The depictions of the gods make perfect sense if you stop viewing them litterally and view them instead as figurative depictions making each distinct and recognisable in the scenes of temples and tombs.


Looking for supporting evidence in the Heiroglyphs

Egyptian Heiroglyphs are tantilising. The pre-history of the world is staring us in the face, and yet hardly anyone can read them and translations are hard to find, if they exist. We can walk around the temples, or stare at statues and stelae, but we only come away with a high level overview of what they really mean, and that is with a good guide.


Funerary texts

Egyptian funerary texts, although primarily concerned with the passage of the deceased into the afterlife, turn out to be a useful source for snippets of information about Egyptian pre-history. These texts include the Pyramid texts, Coffin texts and the Book of the Dead.


The drowning of the kingdom of Osiris seems to be described as a historical event in spell 353 of the Coffin texts, where it describes Seth controlling floods in the "Eye of Osiris" on the night of the great storm.

"Spell for having power over water. The doors of the Great One are opened for Osiris, the doors of the firmament are thrown open for Thoth. Nile-god, the Great One of the sky in this your name of…, grant that may have power over water just as Seth had power over the water in the eye(?) of Osiris on that night of the great storm..." R. O. Faulkner, The Ancient Egyptian Coffin Texts Volume I, Spell 353 (Internet Archive)

The Temple of Edfu

According to Graham Hancock inscriptions at the Temple of Edfu tell the story of the ancestors of the ancient Egyptians, who settled in Egypt after their island was destroyed in a flood. Hancock describes the temple as the Temple of Horus, and speaks of a sect of Egyptians known as "the followers of Horus". Hancock explains this narrative in one of his lectures, available on YouTube, starting at 25:40.

Source: Graham Hancock, YouTube.


The Temple of Dendera

A scenes in Dendera shows 14 people arriving on a boat. The scenes in this section are said to describe the orbital period or phases of the moon, with it taking approximately 14 days to transition from a new moon (totally black) to a full moon. This may well be the case, but could it also be metaphorically related to Isis piecing together the 14 parts of Osiris? Others think so. Could this represent the 14 parts of the kingdom of Osiris migrating to Egypt? There is also a tiny little person, depicted like a baby, in the centre of the Eye of Horus. So is the full moon in this scene representing the dawn of a bright new era for Egypt, welcoming the survivors from the kingdom of Osiris and the birth of Horus?

Source: Swanbazaar


Gods as traditional rulers of particular areas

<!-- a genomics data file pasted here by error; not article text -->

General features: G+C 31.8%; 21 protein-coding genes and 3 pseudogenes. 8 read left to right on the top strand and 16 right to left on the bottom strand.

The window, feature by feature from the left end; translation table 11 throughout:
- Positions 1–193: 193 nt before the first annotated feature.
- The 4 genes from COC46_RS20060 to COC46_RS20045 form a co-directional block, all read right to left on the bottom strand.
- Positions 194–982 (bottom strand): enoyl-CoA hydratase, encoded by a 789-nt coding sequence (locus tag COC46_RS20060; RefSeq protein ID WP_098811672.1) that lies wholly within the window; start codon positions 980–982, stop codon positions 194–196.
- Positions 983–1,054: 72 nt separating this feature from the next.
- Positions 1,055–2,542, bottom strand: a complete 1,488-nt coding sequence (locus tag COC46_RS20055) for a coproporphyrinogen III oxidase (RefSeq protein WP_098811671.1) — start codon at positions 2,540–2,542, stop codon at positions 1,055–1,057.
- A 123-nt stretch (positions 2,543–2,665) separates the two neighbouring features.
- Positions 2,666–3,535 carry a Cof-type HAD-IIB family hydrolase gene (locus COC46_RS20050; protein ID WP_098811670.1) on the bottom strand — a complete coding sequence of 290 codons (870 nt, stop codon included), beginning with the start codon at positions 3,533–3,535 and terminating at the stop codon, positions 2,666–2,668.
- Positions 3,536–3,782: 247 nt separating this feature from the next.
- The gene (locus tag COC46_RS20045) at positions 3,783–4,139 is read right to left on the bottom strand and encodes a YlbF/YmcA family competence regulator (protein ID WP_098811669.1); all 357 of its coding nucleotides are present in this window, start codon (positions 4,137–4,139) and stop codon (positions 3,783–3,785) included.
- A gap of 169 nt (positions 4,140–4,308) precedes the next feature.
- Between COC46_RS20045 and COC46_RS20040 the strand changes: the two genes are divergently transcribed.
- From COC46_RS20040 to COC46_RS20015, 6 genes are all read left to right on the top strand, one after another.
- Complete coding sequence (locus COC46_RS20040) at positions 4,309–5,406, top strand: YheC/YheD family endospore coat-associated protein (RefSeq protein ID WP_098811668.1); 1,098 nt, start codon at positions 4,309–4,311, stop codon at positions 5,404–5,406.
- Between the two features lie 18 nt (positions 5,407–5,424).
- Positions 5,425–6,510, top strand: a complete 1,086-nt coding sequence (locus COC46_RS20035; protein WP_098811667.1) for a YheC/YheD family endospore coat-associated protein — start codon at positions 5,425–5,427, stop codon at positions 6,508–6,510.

We previously learnt that Osiris was the traditional ruler of all the fertile land in pre-dynastic Egypt, which we decided in that period could extend across North Africa. His title as "the foremost of the westerners" suggests a power base in the west. Isis on the otherhand seems to be associated with east, in the Nile delta. Set is associated with the desert, presumably whatever parts of the Sahara and western desert existed then. Nephthys we don't know, but given the association of the Nile with fertility, and Isis being associated with the North, I would guess that Nephthys would be associated with the southern part of the Nile.


This scene, from a statue of Senusret I in the Cairo Museum, shows Set and Horus making a union between Upper and Lower Egypt, by tying the Lotus flower and Papyrus around the symbol of Union. Set is standing by and holding the Lotus flower, the symbol of Upper Egypt, in the South around Luxor, so could be interpreted as an ancient ruler of a southern kingdom. Whilst Horus is standing by and holding the Papyrus flower, the symbol of Lower Egypt in the North around Giza and the Nile Delta, so could be interpreted as an ancient ruler of a northern kingdom. The scene is analysed in a post by Lansberry. Presumably with this scene on his statue Senusret is staking his claim to rule both areas.

Source: Facebook post by the Egyptian Museum of JE 31139.


A curious stele at the Leiden Museum shows Anubis and the Eye of Horus included in a passage with Lotus flowers and Papyrus. Anubis was the son of Set and Nephthys, and the cousin of Horus (Hill). Similarly to above, could this be a reference to an agreement or union between Anubis and Horus to bring peace between Upper and Lower Egypt? The symbol of union (according to Lansberry) appears a few times in the text of the full stele.

Source: Licensed image ©123rf.com/nrotteveel 148928727. Photograph of AP12 at the Leiden Museum.